Jackie Robinson: Quotes, Biography & Facts

Instructor: Christopher Prokes

Chris is an instructional designer and college faculty member. He has a Master's Degree in Education and also umpires baseball.

Jackie Robinson was the first African American player in Major League Baseball. After breaking the color barrier, he became an advocate for civil rights. Learn about Robinson's life and his game-changing role in baseball and American history.

Changing of the Guard

Baseball is America's pastime, and most Americans have either played or watched the game at some point in their lives. For most of its early history it was segregated, which means there were different leagues for white players and black players. That all changed in 1947 when Jackie Robinson joined the Brooklyn Dodgers. He was the first player to break the color barrier in baseball. His actions opened the door for many future African American players and he later became a champion for civil rights. Let's explore a little bit about Robinson by looking at his early life, his remarkable athletic career, and his vital role in the civil rights movement.

Son of a Sharecropper

Jackie Roosevelt Robinson was born on January 31, 1919 in Cairo, Georgia. He came from a family of sharecroppers, workers who labored on land owned by others. They were very poor and his mother raised him and his four siblings on her own.

Robinson was a stand-out athlete in four sports at UCLA, but he left college for money reasons. He joined the Army and was soon promoted to second lieutenant. But racism reared its ugly head when he was brought up on charges for refusing to comply with segregated bus rules (which required blacks to move to the back of the bus). He was eventually acquitted and honorably discharged.

Robinson in his Army dress uniform

  • FACT: Robinson's acquittal happened with help from the NAACP (National Association for the Advancement of Colored People) and the attention it brought to the case.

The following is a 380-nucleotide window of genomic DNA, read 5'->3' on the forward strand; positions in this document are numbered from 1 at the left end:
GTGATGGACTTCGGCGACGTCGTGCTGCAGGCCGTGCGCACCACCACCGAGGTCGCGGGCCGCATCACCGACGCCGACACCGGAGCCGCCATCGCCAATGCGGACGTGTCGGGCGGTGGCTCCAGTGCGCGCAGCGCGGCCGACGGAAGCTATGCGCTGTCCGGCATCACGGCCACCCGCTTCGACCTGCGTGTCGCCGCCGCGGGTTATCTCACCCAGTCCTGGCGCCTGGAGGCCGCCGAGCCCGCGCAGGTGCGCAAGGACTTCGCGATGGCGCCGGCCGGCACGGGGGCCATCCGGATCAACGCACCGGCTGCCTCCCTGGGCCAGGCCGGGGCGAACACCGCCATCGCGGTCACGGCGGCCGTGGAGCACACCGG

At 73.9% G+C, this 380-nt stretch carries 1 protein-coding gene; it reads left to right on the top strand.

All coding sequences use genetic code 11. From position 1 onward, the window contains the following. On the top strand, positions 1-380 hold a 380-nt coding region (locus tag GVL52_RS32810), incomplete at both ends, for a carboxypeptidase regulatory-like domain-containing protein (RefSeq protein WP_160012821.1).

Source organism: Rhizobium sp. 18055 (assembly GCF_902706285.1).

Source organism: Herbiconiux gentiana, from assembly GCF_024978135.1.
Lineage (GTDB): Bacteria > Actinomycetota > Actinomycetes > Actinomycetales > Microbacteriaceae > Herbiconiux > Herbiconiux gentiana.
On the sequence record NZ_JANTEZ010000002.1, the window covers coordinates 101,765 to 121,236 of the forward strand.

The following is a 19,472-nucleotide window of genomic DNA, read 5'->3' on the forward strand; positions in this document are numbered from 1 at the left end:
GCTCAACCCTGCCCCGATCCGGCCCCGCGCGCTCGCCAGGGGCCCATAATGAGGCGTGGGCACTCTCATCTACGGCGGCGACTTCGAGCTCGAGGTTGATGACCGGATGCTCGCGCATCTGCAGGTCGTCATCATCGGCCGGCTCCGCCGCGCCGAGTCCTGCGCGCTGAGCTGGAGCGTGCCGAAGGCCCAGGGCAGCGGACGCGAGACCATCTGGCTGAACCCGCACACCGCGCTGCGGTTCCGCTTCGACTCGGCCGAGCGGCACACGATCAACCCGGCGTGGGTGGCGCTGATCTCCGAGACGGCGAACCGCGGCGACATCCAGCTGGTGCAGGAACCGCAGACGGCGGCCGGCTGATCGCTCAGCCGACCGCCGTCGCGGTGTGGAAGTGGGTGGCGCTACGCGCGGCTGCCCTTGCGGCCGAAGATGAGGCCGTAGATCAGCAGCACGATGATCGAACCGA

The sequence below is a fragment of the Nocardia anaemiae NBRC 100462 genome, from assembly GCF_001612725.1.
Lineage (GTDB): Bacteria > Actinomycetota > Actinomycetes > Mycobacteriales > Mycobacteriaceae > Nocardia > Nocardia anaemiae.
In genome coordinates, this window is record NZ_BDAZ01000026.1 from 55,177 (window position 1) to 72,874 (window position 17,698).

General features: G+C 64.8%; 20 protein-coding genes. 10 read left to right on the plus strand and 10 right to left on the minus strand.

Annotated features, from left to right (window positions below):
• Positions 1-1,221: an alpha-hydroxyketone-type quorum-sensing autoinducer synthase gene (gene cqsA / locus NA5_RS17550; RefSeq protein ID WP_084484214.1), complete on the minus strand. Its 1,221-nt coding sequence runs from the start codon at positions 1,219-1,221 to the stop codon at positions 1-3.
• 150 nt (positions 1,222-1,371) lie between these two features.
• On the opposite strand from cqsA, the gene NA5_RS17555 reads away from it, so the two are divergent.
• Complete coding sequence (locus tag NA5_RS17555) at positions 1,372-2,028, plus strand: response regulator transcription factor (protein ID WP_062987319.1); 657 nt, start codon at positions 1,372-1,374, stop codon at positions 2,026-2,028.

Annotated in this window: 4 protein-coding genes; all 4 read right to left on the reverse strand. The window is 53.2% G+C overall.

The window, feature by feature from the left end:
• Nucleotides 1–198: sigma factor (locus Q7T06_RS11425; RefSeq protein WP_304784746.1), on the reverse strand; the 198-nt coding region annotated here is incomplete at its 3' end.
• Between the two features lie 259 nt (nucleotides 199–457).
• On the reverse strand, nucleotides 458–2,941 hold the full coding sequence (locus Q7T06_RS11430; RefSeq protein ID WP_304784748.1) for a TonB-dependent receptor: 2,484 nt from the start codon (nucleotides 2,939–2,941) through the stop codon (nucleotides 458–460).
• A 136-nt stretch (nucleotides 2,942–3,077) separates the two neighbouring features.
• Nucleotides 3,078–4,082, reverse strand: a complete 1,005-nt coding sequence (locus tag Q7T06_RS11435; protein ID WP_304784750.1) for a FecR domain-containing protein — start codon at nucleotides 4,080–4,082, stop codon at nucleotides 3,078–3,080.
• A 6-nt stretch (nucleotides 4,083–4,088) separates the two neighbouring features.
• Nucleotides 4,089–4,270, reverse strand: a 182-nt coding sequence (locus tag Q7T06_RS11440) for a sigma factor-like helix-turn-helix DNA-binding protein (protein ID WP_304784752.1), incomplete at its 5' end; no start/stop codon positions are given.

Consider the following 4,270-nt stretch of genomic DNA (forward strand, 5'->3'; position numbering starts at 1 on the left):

Athletic Career

Inspired by his brother, Matthew (a silver medalist at the 1936 Olympics), Jackie worked hard to hone his athletic abilities. He excelled at football, basketball, track, and baseball in high school, junior college, and then at UCLA. He even played semi-professional football.

Robinson excelled at many sports, including track, at UCLA.

  • FACT: Robinson was the first athlete to earn a varsity letter in four sports at UCLA.

As mentioned, he left college because of finances and enlisted in the Army. After his discharge, Robinson's athletic skills were still strong and he started playing professional baseball. At that time, segregation was part of the sport and there were separate leagues for whites and blacks. Robinson played in the Negro Leagues. But Branch Rickey, president of the Brooklyn Dodgers, wanted Jackie to play for his team, signing him in 1946.

Breaking the Color Barrier

Robinson initially played for the Montreal Royals, a minor league team for the Dodgers. The team eventually called Robinson up from the minors for his major league debut. On April 15, 1947, he stepped up to the plate at Ebbets Field in Brooklyn, New York. By participating in that game, he broke the color barrier of segregated baseball and showed that black players and white players could share the same field. His courageous choice to join the Dodgers did not just affect baseball; he started the process of integrating that sport and sent shockwaves throughout the country.

Not everyone was thrilled with Robinson's appearance on the field. Many teammates were unhappy with him just being on their roster. Other players and managers yelled racial slurs at him while he played. Teams did not want to play the Dodgers and threatened to strike. Crowds in ballparks yelled, too, and his family received death threats. Robinson handled the situation with grace, saying, 'I'm not concerned with your liking or disliking meā€¦All I ask is that you respect me as a human being.'

Robinson as a member of the Brooklyn Dodgers

One supporter, team president Branch Rickey (who later became baseball's commissioner) pushed Robinson to rise above and ignore the racist comments in order to better himself. Such a strategy made Robinson's resolve stronger. Another advocate was team manager Leo Durocher, who told dissenting Dodgers players that he would trade them before he traded Robinson. That leadership style took care of many issues in-house.

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